Assonet was first settled in 1659, shortly after the completion of Ye Freemen's Purchase. It was part of the Plymouth Colony until the 1691 merger with the Massachusetts Bay Colony.
The word comes from the local Wampanoag Indians, who had a settlement in the area, and has two meanings: "place of rocks" and "song of praise". Those meanings are traditional, but the former can be segmented as:
where hassun or assin, which is a word used by southern New England Algonquian, means "stone". The -et is a locative suffix: "at the place of the stone". As the region is mainly a tidal marsh, the stone referenced is most likely Dighton Rock in the Taunton River next to Assonet Neck. The entire region was sold to the English in 1659 by the Wampanoags, but, due to the Algonquian mobile way of life and the splitting and recombining of social units, the Nipmucs may have been subject to or at the time part of the Wampanoags.
The English settlement remained for many years a small fishing and farming village, growing to be Freetown's more industrious side by the end of the 18th century. By the end of the 19th century, Assonet had begun to slowly return to its origins, having less and less industry in town. At the beginning of the 21st century, the village has once again begun to expand rapidly.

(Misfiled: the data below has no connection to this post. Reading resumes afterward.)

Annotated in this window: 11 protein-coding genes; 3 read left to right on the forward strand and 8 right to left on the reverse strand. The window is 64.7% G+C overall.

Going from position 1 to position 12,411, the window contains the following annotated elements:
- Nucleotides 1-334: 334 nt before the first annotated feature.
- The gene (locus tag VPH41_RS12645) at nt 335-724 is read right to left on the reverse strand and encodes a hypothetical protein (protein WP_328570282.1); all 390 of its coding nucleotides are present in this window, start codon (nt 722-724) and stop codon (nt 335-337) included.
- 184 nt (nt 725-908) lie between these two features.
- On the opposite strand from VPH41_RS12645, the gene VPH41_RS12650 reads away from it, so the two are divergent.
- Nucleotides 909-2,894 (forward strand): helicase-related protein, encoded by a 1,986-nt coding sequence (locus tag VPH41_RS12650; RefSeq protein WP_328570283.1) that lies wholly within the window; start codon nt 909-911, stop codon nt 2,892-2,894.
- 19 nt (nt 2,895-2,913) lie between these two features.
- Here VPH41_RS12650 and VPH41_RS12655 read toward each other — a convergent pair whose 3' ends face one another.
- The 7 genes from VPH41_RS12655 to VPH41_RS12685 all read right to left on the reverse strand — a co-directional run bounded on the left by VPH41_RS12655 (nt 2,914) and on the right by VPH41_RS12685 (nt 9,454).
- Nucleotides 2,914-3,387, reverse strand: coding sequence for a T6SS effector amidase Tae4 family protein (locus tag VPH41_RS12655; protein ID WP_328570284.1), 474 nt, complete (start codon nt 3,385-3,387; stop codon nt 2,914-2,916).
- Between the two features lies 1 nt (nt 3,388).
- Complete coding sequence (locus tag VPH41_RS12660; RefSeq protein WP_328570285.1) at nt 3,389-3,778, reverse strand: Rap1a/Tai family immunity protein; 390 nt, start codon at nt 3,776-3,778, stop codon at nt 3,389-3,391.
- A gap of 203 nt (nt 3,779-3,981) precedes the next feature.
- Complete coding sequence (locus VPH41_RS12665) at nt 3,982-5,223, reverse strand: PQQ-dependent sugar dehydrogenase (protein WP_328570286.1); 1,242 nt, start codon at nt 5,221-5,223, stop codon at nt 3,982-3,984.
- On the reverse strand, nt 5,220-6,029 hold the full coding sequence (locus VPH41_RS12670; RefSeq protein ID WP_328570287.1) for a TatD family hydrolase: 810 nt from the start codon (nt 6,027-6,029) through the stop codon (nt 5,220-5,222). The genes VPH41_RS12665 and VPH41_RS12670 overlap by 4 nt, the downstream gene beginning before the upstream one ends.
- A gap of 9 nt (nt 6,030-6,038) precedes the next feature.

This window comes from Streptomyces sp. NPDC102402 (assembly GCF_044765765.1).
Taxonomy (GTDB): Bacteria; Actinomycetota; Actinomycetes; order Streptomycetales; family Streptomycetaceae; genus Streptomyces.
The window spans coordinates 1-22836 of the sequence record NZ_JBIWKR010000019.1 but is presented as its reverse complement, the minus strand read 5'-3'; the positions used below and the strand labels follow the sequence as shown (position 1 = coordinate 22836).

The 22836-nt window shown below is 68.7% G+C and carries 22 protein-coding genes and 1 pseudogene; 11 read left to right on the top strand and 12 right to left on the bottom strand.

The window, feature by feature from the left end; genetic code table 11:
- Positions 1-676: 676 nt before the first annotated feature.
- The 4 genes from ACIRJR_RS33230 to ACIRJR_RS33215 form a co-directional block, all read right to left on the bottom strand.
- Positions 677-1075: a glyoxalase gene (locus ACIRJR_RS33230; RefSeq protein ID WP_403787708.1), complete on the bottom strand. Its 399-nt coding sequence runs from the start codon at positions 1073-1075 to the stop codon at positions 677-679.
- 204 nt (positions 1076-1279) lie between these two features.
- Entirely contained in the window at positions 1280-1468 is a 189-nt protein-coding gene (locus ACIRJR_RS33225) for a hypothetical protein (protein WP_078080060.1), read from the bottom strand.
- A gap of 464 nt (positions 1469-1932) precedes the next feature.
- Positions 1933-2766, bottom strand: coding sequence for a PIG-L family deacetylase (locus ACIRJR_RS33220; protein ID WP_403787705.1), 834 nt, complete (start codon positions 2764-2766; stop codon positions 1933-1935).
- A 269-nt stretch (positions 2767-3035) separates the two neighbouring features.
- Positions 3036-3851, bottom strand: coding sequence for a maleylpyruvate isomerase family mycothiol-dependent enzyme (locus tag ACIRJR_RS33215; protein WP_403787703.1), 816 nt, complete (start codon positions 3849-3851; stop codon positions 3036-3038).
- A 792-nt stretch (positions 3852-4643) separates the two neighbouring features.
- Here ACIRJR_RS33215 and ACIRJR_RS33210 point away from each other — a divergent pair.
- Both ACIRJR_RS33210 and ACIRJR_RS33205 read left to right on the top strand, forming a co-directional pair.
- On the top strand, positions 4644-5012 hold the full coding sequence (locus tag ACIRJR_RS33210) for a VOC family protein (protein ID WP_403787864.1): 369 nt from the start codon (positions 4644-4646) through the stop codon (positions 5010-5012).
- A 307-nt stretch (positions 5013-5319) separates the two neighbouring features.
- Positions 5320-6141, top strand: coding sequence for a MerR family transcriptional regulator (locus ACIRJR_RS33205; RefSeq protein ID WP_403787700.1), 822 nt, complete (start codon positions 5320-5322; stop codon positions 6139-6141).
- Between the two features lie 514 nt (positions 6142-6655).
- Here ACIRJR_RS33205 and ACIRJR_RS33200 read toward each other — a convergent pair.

Assonet was settled on April 2, 1659, but a string of wars between English settlers and the local Wampanoag Indians, including King Philip's War, prevented much permanent settlement until later. History shows the area existed as a proprietary settlement as early as 1680, and in 1683 Assonet and Fall River were incorporated as the Town of Freetown, named as such because its settlers were Freemen. The earliest records of the town, from approximately 1680-1685, have been lost. Since then, records have been kept and maintained to trace back the town's legacy. Little development occurred after the incorporation of the town, other than the construction of houses and smaller businesses.
Assonet became a prominent commercial fishing port in Southeastern Massachusetts in the 18th century, best known for its trout. Industry had also begun to develop, including grist mills, sawmills and a blacksmith's shop. As the century progressed, the villagers began to fall under the same strains as the rest of the colonists. Assonet was far enough east that it avoided many of the problems faced during the French and Indian War, but did feature in the Revolutionary War. Skirmishes were fought in Assonet, and the Battle of Freetown was fought on the outskirts of the village in present-day Fall River. The main settled area of the village was known to support the British, even harboring a general before he fled to Newport, Rhode Island. The white chimneys with black rings on many of the oldest houses are indicative of homes that supported the British. As the 18th century closed, churches and other more prominent buildings began to pop up around the village, including the 1794 construction of Village School, then the office of a Raynham lawyer.